Continuing with the December sale, I am presenting the case of a 25-year-old epileptic male with three weeks of fever and one episode of haemoptysis.
2. Pulmonary abscess
3. Carcinoma of lung
4. None of the above
Findings: PA and lateral radiographs show a cavity with an air-fluid level in the apical segment of the RLL (arrows). In addition, there is increased opacity of the right hilum (red arrow
) when compared to the left.
Axial CT confirms the cavitation and enlarged lymph nodes in the right hilum (arrow).
A cavity and unilateral adenopathies suggests either TB or carcinoma. Given the age of the patient (25 years old), Muppet made the diagnosis of TB. However he was wrong (yes, Muppet is fallible and makes mistakes!).
Clinicians suspected aspiration and the patient was treated with antibiotics. A chest radiograph three weeks later shows that the cavity has disappeared. Note that the right hilum has returned to normal.
Final diagnosis: pulmonary abscess secondary to aspiration
Teaching point: all pulmonary cavities have similar imaging appearances and clinical and lab results help in the diagnosis. Don’t forget to look at the hila in every patient. It will offer valuable information, although in this case it was misleading.
– thin wall;
– air-liquid level;
– mediastinum looks normal;
– history of 3 weeks fever;
– one episode of haemoptysis.
Pulmonary abscess at the apical segment of the right lower lobe – due to the features listed above by DAG, and also due to the h/o epilepsy (increasing the risk of aspiration during altered level of conciousness during epileptic fits) and also due to the young age (making abscess more probably than a necrotic squamous cell carcinoma…which would have a thicker wall in most instances).
– The history of 3 weeks fever is compatible with the diagnosis of Tuberculosis, and the haemoptysis is not specific for any of the above.
– Against it could be the air-liquid level, although not exclusionary, and the location, not typical of TBC.
I disagree about the location of TB. Apical segments of upper and lower lobes are typically affected.
La diagnosi è pronta e non è nessuna di quelle ipotizzate dai colleghi: aspetterò il 90′ minuto per fare goal! Forza Benfica e Forza BARIIIIIII!!!!
Volevo dire Forza BARCELLONA!!!!!
What about the retrosternal extrapulmonary opacity ?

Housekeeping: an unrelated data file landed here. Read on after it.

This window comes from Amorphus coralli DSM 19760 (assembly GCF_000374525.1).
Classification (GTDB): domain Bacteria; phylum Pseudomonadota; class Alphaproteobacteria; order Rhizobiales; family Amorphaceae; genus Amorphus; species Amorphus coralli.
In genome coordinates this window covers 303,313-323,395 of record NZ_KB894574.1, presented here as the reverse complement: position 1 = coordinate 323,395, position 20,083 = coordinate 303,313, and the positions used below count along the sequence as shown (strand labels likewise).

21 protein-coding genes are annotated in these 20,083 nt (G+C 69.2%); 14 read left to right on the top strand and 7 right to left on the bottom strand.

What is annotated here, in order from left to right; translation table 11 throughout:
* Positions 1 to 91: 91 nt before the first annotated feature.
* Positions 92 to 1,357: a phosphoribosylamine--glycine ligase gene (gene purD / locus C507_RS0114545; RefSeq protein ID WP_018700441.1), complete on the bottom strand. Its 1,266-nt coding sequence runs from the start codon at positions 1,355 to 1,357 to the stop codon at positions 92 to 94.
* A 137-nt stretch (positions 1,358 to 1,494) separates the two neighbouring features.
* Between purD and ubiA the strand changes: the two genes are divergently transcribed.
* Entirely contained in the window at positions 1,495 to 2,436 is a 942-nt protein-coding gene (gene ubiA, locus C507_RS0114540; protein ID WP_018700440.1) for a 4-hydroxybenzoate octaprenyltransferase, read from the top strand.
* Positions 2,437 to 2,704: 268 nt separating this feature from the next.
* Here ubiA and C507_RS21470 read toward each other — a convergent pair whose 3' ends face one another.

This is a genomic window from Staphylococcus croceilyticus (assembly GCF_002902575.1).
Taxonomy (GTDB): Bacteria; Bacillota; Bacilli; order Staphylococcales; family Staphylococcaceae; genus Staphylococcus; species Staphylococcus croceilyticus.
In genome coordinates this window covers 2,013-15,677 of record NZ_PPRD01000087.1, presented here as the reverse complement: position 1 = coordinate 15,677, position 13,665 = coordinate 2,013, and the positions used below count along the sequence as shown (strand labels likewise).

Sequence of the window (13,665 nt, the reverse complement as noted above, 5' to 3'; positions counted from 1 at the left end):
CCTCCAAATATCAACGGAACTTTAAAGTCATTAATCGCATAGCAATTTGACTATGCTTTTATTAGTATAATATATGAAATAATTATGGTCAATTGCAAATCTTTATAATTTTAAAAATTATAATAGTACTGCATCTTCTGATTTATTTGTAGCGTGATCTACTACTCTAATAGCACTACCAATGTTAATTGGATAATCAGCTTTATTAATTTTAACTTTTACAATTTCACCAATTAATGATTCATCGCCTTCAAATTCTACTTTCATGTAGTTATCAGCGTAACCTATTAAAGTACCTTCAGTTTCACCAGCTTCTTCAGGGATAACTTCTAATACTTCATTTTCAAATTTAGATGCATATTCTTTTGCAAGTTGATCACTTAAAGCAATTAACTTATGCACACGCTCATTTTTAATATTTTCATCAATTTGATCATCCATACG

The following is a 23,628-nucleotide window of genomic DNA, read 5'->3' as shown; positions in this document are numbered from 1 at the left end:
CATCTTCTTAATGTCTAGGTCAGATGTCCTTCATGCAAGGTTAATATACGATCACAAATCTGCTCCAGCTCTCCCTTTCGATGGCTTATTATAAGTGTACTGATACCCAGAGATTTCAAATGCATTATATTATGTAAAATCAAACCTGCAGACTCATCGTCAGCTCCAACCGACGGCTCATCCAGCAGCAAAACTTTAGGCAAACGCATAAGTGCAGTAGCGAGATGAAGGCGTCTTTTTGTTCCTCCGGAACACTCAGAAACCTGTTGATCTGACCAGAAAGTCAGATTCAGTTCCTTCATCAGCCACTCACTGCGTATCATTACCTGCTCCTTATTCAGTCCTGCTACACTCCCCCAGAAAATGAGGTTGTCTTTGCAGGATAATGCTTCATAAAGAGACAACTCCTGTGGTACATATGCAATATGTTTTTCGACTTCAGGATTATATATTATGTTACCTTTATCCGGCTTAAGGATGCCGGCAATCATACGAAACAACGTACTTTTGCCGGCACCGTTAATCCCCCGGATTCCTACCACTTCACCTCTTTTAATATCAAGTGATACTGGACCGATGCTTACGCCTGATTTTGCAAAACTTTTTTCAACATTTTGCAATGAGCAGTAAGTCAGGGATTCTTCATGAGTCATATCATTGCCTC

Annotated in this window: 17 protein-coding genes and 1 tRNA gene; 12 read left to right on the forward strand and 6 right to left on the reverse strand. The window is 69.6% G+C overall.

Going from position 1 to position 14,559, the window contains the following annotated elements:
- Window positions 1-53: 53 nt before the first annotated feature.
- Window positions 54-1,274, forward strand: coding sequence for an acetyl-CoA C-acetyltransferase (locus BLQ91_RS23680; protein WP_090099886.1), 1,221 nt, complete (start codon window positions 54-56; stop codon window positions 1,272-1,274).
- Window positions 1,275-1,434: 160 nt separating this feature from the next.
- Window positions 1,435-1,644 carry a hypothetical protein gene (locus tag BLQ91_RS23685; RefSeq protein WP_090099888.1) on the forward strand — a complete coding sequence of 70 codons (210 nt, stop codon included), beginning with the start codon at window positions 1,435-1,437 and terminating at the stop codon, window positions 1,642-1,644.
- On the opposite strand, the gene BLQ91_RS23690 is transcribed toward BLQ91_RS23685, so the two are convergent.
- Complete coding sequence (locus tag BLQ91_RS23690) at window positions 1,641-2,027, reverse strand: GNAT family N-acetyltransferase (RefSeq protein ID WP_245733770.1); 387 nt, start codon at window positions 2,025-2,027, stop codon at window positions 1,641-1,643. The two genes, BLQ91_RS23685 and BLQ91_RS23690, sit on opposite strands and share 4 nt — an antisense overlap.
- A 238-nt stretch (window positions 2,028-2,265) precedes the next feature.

Internal mammary lymph node ?
Costochondral tuberculosis ?
I believe it is a normal costochondral union. There is
another finding, though. It has been overlooked so far.
Right cardiac border is blurred.
The inferior esternum (lateral view) is not well seen and there is that retrosternal extrapulmonary soft tissue…Findings are subtle and equivocal…but anterior chest wall tuberculosis would make such a beautiful case…
Too beautiful to be true…
Addendum: The hila look funny!
On the chest radiograph there are three types of funny hila: increased opacity, increased size and changes in position. Which kind of funny is this case?
These funny hila are at a normal position, left being higher side.
I would say that these funny hila are of the increased opacity type!
The finding that everybody but Alice overlooked is the increased opacity of right hilum compared to the left one. And now you are on your own!
there seems to be a round to ovoid consoliation in the apical right lower lobe above the cavernous lesion, responsible for the funny looking right hilum.
a malignancy is not very likely given the young age of the patient, although it cannot be ruled out.
another thought: is the horizontal fissure moved upwards or is that just my Imagination?
hmmm… i choose tuberculosis.
I think none of the above…..may be Echinococcus cyst of the lung
Please! are there other small cavitary lesions?
No, there are not.
There is a cavitated lesion in the apical right lower lobe, and an increased right hilum.
Adenopathy + parenchymal lesion.
The patient is too young to have cancer.
Although cavitation is rare, I think it is a primary tuberculosis.
Unilateral hilar lymphadenopathy and pulmonary abscess in the apical segment of a lower lobe (a common site for TB) = TB unless proven otherwise.
I hope that the epilepsy is not a consequence of TB CNS involvement…
Epilepsy was previous. Muppet is a SOB, but fair
😀 @ muppet being a fair SOB!!
Le cause di una lesione cavitaria, con livello idro-aereo,sono molteplici , alcune comuni, altre rare. Una dd con una semplice radiografia deve essere integrata con i dati clinici e di laboratorio, dividendo le patologie in 2 grossi capitoli: infettive e non. La storia clinica nel soggetto parla di febbre da 3 settimane ed emottisi.Non sappiamo altro circa i risultati di laboratorio e l’esame microbiologico dell’espettorato. Il soggetto è giovane( quindi una patologia congenita malformativa) dovrebbe anche essere considerata .E’ vero , vi sono le caratteristiche semeiologiche della RADIOLOGIA che indirizzano verso una cavità e non verso una cisti.Vi è poi un ilo dx , addensato( adenopatico-reattivo?). E la sede , della lesione, inusuale.Si può da questi tre dati estrapolare una diagnosi?Polmonite necrotica ?Naturalmente ho escluso la patologia cerebrale del soggetto in esame, ( semplice associazione o spettro di Sindromi ,es Sclerosi tuberosa di Bourneville, con manifestazioni polomonari di LAM cistica).
Cavitary lesion in apical segment of RLL.
Right hilum is increased in density (adenopathy?)
[(Also seems to be a moderate fine nodular pattern) miliary? what do you think about? from imaging to imagination?]
CT showed some spillage from the cavity , but I don’t think it is visible in the radiograph
IMAGINE: cyst with milk of calcium on CT scans?
IMAGINE: cyst with milk of calcium around on CT scans?
Too much to imagine!
Auguri “galactico” collega, per le festività, da Bari!!!!
Thank you. Hoping Bari plays the European cup next year!